Friday, February 20, 2009

Don't waste it?

The President has warned America's mayors not to waste their stimulus packages. "Waste" is a subjective term in politics, but I usually interpret it to mean "expending more resources than necessary to achieve the desired result", "expending resources while failing to to achieve the desired result", or "my second year in college".

Here's the problem. These mayors are beholden to their respective constituents and nobody else. I suspect that these mayors will compete with each other to attract industries and professionals to their cities. Some mayors will win and some will lose.

I propose that cities and states should not be allowed to use public funds to steal jobs from each other. This is the sort of thing that the much abused interstate commerce clause in the Constitution was meant to address. If we really are all in this together, then there is no need for an economic zero-sum game.

3 comments:

Doug H. Chair, LPAC said...

The big problem too is that fact that "waste" is a very loose term.

I consider Harrison Square to be a waste.

I consider the failed proposal by FWCS to be a waste.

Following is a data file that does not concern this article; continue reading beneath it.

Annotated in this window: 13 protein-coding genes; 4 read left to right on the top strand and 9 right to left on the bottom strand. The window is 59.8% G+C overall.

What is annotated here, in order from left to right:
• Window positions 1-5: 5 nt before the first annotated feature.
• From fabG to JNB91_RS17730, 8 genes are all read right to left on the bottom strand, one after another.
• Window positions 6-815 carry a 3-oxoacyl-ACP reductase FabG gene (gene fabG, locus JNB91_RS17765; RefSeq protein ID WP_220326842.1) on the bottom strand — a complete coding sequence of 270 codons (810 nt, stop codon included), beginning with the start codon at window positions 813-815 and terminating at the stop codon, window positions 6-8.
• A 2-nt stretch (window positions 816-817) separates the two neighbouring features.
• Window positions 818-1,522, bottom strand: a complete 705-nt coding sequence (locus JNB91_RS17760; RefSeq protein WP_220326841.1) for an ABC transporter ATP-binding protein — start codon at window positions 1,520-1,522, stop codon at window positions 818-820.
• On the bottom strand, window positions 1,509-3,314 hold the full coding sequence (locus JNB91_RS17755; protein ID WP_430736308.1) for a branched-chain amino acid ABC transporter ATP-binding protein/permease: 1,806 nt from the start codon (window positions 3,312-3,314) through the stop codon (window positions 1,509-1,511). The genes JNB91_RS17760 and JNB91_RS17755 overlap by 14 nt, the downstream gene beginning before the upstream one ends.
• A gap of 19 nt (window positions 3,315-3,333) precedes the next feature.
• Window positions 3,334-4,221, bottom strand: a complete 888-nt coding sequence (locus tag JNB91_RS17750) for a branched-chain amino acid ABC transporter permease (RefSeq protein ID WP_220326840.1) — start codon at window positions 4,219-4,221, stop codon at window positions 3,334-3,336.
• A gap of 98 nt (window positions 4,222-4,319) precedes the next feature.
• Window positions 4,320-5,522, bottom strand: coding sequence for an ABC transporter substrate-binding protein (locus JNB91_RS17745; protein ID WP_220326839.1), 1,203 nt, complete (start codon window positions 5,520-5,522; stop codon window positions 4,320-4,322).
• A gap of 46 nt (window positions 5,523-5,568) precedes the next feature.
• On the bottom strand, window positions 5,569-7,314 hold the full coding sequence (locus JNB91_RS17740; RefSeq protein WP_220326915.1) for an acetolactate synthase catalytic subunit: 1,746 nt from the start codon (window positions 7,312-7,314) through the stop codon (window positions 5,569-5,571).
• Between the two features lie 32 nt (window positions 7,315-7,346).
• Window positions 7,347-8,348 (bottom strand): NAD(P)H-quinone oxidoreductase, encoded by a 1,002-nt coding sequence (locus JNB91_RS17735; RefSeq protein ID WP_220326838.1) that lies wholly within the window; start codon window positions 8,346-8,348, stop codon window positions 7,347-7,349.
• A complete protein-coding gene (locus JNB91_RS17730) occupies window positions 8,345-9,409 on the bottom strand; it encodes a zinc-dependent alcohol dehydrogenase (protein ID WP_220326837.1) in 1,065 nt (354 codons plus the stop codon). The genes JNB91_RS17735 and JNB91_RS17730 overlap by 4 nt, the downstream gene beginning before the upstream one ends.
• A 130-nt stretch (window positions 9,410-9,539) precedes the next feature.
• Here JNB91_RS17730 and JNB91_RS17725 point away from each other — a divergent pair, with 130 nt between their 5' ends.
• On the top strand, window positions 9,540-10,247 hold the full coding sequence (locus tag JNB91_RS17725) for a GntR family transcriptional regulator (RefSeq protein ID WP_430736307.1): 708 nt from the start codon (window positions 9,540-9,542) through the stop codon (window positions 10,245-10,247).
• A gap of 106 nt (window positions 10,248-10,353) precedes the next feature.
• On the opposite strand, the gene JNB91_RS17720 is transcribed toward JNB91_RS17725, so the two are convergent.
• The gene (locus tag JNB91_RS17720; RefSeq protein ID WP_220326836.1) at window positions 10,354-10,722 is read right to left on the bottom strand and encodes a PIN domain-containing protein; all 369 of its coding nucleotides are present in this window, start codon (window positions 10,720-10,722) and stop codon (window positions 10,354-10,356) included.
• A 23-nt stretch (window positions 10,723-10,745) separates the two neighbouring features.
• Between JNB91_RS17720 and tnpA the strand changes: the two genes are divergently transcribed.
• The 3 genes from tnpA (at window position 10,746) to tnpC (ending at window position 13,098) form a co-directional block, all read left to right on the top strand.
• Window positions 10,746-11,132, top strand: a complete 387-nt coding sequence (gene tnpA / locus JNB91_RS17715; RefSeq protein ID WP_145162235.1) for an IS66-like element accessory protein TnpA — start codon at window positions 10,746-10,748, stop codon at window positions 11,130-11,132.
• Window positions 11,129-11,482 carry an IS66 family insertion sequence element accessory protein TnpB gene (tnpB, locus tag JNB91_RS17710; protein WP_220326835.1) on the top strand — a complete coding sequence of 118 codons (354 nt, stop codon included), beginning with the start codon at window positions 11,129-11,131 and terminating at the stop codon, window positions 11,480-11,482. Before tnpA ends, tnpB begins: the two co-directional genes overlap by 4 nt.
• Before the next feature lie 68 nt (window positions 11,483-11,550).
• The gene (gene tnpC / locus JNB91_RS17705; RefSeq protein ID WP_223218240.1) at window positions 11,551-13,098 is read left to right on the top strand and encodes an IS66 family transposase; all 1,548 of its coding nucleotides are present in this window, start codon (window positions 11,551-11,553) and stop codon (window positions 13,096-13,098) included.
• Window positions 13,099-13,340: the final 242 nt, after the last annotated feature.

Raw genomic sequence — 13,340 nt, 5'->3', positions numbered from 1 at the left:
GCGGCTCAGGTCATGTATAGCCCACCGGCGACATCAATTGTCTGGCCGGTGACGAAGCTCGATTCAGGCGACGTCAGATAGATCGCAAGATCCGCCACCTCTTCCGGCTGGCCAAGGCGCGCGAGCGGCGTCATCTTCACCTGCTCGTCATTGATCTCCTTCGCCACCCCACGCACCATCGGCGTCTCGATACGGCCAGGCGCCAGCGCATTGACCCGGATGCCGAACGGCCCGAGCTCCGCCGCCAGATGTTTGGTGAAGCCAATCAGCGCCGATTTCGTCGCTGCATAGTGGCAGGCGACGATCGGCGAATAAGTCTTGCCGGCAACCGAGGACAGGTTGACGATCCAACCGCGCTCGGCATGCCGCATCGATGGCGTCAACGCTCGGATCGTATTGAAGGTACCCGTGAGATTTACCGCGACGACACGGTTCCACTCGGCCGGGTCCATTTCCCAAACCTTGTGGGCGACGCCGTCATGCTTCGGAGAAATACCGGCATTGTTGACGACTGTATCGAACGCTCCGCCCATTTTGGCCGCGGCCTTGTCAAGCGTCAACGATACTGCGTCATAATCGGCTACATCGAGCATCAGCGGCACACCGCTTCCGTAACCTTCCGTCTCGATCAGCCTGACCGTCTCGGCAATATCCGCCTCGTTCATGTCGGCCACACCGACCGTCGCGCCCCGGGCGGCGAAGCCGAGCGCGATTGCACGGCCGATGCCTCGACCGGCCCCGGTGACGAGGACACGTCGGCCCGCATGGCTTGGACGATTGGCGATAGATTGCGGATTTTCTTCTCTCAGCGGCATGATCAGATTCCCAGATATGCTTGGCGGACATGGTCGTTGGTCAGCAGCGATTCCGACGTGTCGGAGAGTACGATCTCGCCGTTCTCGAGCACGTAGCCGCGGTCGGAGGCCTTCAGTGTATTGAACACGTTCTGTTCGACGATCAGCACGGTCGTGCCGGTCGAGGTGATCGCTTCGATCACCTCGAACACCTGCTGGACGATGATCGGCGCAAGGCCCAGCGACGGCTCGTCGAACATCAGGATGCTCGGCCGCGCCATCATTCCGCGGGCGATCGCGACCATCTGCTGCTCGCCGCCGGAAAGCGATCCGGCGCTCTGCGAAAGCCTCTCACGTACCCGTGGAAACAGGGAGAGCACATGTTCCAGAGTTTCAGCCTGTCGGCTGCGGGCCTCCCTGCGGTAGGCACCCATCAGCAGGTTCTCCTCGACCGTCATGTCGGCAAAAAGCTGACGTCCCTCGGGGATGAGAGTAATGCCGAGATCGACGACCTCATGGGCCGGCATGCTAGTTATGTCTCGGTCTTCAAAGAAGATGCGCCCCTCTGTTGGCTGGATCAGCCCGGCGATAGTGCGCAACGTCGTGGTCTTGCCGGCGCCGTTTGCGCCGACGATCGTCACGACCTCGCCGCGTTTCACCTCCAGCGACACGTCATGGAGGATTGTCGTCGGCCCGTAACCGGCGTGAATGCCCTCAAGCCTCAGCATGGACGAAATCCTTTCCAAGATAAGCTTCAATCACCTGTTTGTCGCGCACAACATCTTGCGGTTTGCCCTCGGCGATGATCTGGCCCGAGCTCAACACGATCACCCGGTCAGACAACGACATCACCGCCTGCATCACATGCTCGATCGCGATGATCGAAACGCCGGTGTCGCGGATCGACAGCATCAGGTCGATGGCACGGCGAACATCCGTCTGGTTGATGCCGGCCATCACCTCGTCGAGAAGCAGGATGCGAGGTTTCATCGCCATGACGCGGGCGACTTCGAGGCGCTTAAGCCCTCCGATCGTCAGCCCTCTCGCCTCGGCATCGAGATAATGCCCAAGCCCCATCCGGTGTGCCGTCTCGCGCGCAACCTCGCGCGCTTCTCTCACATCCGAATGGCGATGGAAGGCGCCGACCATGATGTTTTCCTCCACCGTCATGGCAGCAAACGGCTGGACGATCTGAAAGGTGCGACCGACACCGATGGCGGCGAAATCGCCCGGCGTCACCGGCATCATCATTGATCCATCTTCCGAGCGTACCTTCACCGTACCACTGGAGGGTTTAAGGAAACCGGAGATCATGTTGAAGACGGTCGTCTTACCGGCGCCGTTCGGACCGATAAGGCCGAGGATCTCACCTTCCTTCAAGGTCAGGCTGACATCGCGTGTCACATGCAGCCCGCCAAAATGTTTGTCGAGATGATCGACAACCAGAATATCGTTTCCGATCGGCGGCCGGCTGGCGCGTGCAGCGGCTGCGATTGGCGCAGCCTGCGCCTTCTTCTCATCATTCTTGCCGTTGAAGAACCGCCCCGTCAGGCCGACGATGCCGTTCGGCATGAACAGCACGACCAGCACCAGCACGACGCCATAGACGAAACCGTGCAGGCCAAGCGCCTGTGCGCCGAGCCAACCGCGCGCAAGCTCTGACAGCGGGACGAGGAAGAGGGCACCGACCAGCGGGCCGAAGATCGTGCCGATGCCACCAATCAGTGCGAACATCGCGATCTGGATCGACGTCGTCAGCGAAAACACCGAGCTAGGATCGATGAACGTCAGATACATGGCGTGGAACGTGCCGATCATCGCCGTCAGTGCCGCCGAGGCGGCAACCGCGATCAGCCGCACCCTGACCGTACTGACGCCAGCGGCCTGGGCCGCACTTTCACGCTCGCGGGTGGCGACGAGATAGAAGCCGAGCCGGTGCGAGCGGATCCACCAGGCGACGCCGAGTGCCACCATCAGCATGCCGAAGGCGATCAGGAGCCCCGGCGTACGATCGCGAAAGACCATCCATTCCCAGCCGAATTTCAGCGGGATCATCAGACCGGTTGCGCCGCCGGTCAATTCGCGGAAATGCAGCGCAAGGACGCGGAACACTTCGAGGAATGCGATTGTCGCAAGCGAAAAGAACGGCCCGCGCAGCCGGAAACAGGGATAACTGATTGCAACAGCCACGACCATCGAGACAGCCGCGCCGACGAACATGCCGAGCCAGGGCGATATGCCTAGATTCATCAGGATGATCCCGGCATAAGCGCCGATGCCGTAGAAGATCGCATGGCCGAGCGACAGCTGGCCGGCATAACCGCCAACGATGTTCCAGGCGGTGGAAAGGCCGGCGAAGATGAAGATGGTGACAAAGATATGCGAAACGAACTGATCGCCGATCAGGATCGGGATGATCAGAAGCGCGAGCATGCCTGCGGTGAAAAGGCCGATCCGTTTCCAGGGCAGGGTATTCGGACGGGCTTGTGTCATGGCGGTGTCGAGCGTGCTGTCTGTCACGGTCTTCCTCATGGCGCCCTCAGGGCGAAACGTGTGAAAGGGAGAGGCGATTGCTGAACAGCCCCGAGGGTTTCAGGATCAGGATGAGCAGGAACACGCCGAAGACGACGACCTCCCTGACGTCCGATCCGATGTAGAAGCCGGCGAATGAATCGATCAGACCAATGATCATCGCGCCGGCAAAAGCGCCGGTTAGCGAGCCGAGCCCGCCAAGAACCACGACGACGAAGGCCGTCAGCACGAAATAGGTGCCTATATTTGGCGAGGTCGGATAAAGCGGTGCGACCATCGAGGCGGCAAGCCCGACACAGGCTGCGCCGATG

I consider a lot of things government wants to do to be a waste.

However, waste is in the eye of the beholder. What is waste? My "waste" is someone else's "economic development". My waste is someone else's "economic stimulus". My waste is someone else's "necessary bailout".

Besides, what is President Obama going to do? Really? Fire elected officials? Like the great question in the movie Aliens, "What are we going to use, man, harsh language?"

The money should be returned with a "Thanks, but no thanks". We are too far in debt. This will only make things worse farther down the road.

And I'm afraid we're quickly running out of road.

Regards,

Doug Horner

tim zank said...

The most disingenous slogan to come out of this whole perpetual campaigner in chief is "we're all in this together".

No we're not.
I sure as hell am not.

Robert Enders said...

Tim,
I sympathize with your sentiment. But I like to use my adversaries' rhetoric against them.